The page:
Four days after the death of John McCain, public mourning ceremonies for the US senator began Wednesday in Phoenix. Accompanied by policemen on motorcycles, the coffin wrapped in the US flag was driven to the Capitol in Phoenix. An honor guard was already waiting there.
"He dedicated his life to serving his country," said Arizona State Senator Jon Kyl at the Capitol funeral. It was also attended by McCain's wife Cindy and their three children. Hundreds of people came to say goodbye. John McCain was Senator for Arizona from 1987 until his death.
Until Thursday McCain's coffin is said to have been laid out in the Capitol. Then he is taken in a public procession to the Baptist Church in the north of Phoenix, where a memorial service is planned. At the Friday McCain's coffin will then be laid out in the Capitol in the US capital Washington. As in Phoenix, there citizens will have the opportunity to say goodbye to the Republican exceptional politician. There is also a livestream planned.
At the Saturday There is a memorial service in the National Cathedral in Washington. There, among others, the ex-Presidents Barack Obama and George W. Bush speeches. Wolfgang Schäuble will travel to Washington for Germany. At the Sunday McCain is then buried in the cemetery of the Naval Academy in Annapolis, Maryland (for an overview of the different funeral services, see McCain's memorial homepage).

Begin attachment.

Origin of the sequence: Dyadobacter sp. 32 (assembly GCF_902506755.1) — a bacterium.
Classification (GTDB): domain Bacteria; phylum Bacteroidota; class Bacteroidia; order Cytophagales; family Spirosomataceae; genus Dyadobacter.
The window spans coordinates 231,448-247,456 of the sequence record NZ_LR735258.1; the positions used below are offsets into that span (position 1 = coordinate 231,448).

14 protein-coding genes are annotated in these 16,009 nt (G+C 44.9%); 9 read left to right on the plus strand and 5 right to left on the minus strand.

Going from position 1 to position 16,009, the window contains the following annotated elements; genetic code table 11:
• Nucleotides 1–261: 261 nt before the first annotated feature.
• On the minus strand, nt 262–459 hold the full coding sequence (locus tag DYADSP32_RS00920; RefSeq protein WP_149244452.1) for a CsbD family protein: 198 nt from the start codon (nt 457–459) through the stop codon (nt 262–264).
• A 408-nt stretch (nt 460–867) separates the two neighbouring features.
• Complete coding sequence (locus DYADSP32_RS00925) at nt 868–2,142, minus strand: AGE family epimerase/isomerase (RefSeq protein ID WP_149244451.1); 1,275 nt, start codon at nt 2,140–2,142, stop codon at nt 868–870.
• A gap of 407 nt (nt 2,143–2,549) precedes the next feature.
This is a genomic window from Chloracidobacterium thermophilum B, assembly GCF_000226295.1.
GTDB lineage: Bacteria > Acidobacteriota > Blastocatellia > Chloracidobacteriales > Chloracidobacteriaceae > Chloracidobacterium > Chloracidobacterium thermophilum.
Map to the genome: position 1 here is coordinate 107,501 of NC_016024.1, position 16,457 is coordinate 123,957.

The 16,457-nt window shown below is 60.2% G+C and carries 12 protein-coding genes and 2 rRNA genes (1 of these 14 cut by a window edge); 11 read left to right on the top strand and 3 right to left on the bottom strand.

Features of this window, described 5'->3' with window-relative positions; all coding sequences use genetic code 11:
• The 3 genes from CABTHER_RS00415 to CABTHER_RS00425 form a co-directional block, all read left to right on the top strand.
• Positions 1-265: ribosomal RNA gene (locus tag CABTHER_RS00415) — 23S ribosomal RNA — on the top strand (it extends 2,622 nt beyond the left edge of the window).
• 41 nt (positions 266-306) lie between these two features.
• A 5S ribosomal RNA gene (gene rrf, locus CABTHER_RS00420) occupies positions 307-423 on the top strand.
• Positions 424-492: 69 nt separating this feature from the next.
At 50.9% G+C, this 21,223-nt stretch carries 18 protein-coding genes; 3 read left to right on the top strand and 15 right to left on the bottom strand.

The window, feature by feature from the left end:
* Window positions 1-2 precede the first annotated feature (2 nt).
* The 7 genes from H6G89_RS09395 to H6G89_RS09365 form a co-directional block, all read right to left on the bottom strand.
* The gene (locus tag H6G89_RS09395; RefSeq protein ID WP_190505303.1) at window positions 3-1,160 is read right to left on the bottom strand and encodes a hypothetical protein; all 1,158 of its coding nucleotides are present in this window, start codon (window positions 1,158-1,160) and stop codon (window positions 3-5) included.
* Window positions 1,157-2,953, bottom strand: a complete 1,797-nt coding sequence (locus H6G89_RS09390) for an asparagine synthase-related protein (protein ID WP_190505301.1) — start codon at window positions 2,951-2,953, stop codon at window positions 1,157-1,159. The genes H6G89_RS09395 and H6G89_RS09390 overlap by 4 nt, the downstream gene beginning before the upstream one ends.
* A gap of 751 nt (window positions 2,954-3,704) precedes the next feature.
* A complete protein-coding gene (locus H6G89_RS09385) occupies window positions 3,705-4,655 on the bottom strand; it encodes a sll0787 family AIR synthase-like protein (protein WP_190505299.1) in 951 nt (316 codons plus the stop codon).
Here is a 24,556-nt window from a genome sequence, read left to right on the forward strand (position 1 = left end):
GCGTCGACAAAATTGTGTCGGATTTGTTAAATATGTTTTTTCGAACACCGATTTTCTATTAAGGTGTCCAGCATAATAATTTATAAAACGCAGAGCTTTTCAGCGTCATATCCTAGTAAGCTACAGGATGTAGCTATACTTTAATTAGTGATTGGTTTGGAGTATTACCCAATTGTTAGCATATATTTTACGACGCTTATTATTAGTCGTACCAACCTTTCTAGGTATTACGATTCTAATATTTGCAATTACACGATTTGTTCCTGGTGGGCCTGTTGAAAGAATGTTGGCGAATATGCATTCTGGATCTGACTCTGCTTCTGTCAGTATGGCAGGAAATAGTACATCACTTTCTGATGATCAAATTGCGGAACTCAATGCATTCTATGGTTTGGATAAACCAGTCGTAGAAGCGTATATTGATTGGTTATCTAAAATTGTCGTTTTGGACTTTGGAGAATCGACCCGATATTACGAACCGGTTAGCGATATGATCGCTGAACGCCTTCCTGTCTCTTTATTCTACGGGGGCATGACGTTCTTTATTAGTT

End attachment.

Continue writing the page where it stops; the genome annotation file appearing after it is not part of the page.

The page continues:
US President Donald Trump will not attend the memorial service in Washington. The two politicians were considered adversaries. After McCain's death, Trump had come under pressure to pay tribute to the merits of the deceased war veteran and senator – which Trump did on Monday.
McCain had died on Saturday (local time) at the age of 81 years as a result of a brain tumor. He had been elected to the US Senate six times as a representative of Arizona, where he was considered one of the most prominent members. He had gained great respect over the party lines.
In a post-farewell farewell message McCain called for overcoming the deep political split: "Do not despair of our present difficulties, but always believe in the promise and grandeur of America, because nothing is inevitable here." Americans do not give in. We do not capitulate. We do not hide from history, we make history. "